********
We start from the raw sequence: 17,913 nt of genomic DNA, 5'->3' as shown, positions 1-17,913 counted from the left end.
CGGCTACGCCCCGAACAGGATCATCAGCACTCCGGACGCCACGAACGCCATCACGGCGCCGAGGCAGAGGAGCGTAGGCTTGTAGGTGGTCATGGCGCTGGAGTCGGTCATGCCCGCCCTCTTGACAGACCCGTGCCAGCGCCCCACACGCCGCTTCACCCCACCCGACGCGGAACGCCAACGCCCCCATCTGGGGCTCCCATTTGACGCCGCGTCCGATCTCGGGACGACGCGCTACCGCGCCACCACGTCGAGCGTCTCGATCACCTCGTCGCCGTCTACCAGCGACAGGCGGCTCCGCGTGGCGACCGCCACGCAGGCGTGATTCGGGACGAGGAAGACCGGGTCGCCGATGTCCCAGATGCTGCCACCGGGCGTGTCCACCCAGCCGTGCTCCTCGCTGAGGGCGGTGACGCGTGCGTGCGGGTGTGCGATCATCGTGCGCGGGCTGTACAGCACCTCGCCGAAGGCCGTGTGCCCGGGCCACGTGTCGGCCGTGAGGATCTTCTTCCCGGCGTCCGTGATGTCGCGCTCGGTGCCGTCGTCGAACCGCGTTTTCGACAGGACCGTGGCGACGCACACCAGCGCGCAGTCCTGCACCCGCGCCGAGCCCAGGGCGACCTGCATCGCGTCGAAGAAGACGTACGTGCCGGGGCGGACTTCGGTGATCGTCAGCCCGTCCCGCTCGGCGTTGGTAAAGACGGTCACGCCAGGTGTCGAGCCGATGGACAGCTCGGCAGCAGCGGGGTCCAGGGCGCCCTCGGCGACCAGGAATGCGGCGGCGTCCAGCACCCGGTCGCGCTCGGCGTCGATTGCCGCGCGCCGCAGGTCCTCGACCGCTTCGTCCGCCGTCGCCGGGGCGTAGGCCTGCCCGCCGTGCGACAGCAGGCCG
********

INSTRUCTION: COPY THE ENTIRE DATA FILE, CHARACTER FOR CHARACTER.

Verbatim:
We start from the raw sequence: 17,913 nt of genomic DNA, 5'->3' as shown, positions 1-17,913 counted from the left end.
CGGCTACGCCCCGAACAGGATCATCAGCACTCCGGACGCCACGAACGCCATCACGGCGCCGAGGCAGAGGAGCGTAGGCTTGTAGGTGGTCATGGCGCTGGAGTCGGTCATGCCCGCCCTCTTGACAGACCCGTGCCAGCGCCCCACACGCCGCTTCACCCCACCCGACGCGGAACGCCAACGCCCCCATCTGGGGCTCCCATTTGACGCCGCGTCCGATCTCGGGACGACGCGCTACCGCGCCACCACGTCGAGCGTCTCGATCACCTCGTCGCCGTCTACCAGCGACAGGCGGCTCCGCGTGGCGACCGCCACGCAGGCGTGATTCGGGACGAGGAAGACCGGGTCGCCGATGTCCCAGATGCTGCCACCGGGCGTGTCCACCCAGCCGTGCTCCTCGCTGAGGGCGGTGACGCGTGCGTGCGGGTGTGCGATCATCGTGCGCGGGCTGTACAGCACCTCGCCGAAGGCCGTGTGCCCGGGCCACGTGTCGGCCGTGAGGATCTTCTTCCCGGCGTCCGTGATGTCGCGCTCGGTGCCGTCGTCGAACCGCGTTTTCGACAGGACCGTGGCGACGCACACCAGCGCGCAGTCCTGCACCCGCGCCGAGCCCAGGGCGACCTGCATCGCGTCGAAGAAGACGTACGTGCCGGGGCGGACTTCGGTGATCGTCAGCCCGTCCCGCTCGGCGTTGGTAAAGACGGTCACGCCAGGTGTCGAGCCGATGGACAGCTCGGCAGCAGCGGGGTCCAGGGCGCCCTCGGCGACCAGGAATGCGGCGGCGTCCAGCACCCGGTCGCGCTCGGCGTCGATTGCCGCGCGCCGCAGGTCCTCGACCGCTTCGTCCGCCGTCGCCGGGGCGTAGGCCTGCCCGCCGTGCGACAGCAGGCCG